In our study, one patient who was recalcitrant to treatment progressed to ANCA positivity during the course of illness and developed endophthalmitis and interstitial lung disease.
We also encountered a young female patient of age 25 years who presented with seizures and malignant hypertension with spontaneous non-healing ulceration in both legs. Her ANA and ANCA profile initially was negative and despite treatment, her ulcers didn’t heal. On regular follow up of the patient, her ANA and ANCA became positive within a span of 6 months and were subsequently treated with steroids for Polyarteritis Nodosa (Figure 1).
Similarly, a middle aged woman presented with recurrent episodes of persistent urticarial wheals over both extremities and trunk. Vasculitis workup was done. ANA was negative. CRP was found to be elevated (Figure 2).
As recurrent Urticarial Vasculitis may be a presenting feature of SLE and Sjogren’s syndrome , patients with this kind of presentation should be kept on a long term vigil, so as to detect evolving SLE and Sjogren’s earliest possible.
Earnest efforts should be made to reach a definite diagnosis in these types of patients, as majority of them have features suggestive of undifferentiated connective tissue disorders and overlap syndromes. This needs a comprehensive approach towards understanding of evolution of the disease process with respect to chronology of appearance of serological markers viz., varying Extractable Nuclear Antigens, the corresponding Auto-antibodies and the symptom complex resulting out of them. Predicting prognosis and choosing therapeutic options in these cases will by and large depend on the extent of organ involvement.
Benign Idiopathic CSVV is a self-limiting entity, settles down in 6 months to 1 year of treatment, provided patient does not develop any other surrogate markers like ANA, dsDNA and ANCA during the course of illness.
Patient of vasculitis who remains ANCA negative at the point of commencement of treatment, can become ANCA positive at any point of time, thereby signaling ominous sign, as with ANCA positivity, vasculitis starts involving medium sized and large sized vessels thereby leading to loss of function of vital organs, which could at times be fatal, as it can lead to conditions like Panophthalmitis, Endophthalmitis and Interstitial Lung Disease. If C-ANCA and P-ANCA coexist in a patient, drug-induced vasculitis should be suspected.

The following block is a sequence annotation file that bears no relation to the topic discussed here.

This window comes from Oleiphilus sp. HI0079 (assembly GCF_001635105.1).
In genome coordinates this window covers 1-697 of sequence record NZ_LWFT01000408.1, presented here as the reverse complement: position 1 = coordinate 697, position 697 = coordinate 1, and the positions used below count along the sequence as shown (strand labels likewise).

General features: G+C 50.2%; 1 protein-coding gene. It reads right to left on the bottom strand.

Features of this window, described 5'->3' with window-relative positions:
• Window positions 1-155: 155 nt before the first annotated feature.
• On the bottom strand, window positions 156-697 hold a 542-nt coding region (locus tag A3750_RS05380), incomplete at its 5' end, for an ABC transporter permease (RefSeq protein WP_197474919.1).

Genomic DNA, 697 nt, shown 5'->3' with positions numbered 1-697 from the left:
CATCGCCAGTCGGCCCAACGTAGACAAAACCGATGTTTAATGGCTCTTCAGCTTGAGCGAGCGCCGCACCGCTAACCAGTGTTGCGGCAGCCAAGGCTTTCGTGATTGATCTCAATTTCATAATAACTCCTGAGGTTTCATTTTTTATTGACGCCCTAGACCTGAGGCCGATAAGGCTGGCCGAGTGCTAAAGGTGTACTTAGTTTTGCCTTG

It was found out in our study that 80% of patients with CSVV responded well to systemic steroids, the simplest and safest immunosuppressant. Also it was inferred, that maintenance of patients with more than one immunosuppressant at a particular point of time is not advisable as the risk of complications like opportunistic infections, pancytopenias and avascular necrosis of femur, is on the higher side.
CSVV in ANA positivity background needs investigations and diligent follow up as it may develop into full blown SLE and hence patients have to be offered a guarded prognosis . In tropical countries like India, Tuberculosis and SLE mimic each other closely in the early stages of evolution [6,7]. Hence sufficient precaution and exhaustive work up is always mandatory to rule out Tuberculosis before starting the patient on immunosuppressant.
1. Griffiths C, Barker J, Bleiker T, Chalmers B,
et al. (2016) Robert Rook’s Textbook of Dermatology. 9th Edn.
London, UK: Wiley Blackwell, pp: 1021-1028.
2. Jennette JC, Falk RJ, Bacon PA, Basu N, Cid MC, et al. (2013) 2012 revised International Chapel Hill Consensus Conference Nomenclature of Vasculitides. Arthritis Rheum 65: 1-11.
3. Calabrese LH, Michel BA, Bloch DA, Arend WP, Edworthy SM, et al. (1990) The American College of Rheumatology 1990 criteria for the classification of hypersensitivity vasculitis. Arthritis Rheum 33: 1108-1113.
4. Garcia‐Porrua C, Gonzalez‐Gay MA (1999) Comparative clinical and epidemiological study of hypersensitivity vasculitis versus Henoch‐Schonlein purpura in adults. Semin Arthritis Rheum 28: 404-412.
5. Watts RA, Jolliffe VA, Grattan CE, Elliott J, Elliott J, Lockwood M, et al. (1998) Cutaneous vasculitis in a defined population - Clinical and epidemiological associations. J Rheumatol 25: 920-924.
6. Russell JP, Gibson LE (2006) Primary cutaneous small vessel vasculitis: Approach to diagnosis and treatment. Int J Dermatol 45: 3-13.
7. Lotti T, Ghersetich I, Comacchi C, Jorizzo JL (1998) Cutaneous small-vessel vasculitis J Am Acad Dermatol 39: 667-687.
- Journal of Infectious Diseases and Research
- Journal of Neurosurgery Imaging and Techniques(ISSN:2473-1943)
- Journal of Rheumatology Research(ISSN:2641-6999)
- Advance Research on Endocrinology and Metabolism
- Journal of Oral Health and Dentistry(ISSN:2638-499X)
- International Journal of Radiography Imaging Radiation Therapy(ISSN:2642-0392)
- Advance Research on Alzheimers and Parkinsons Disease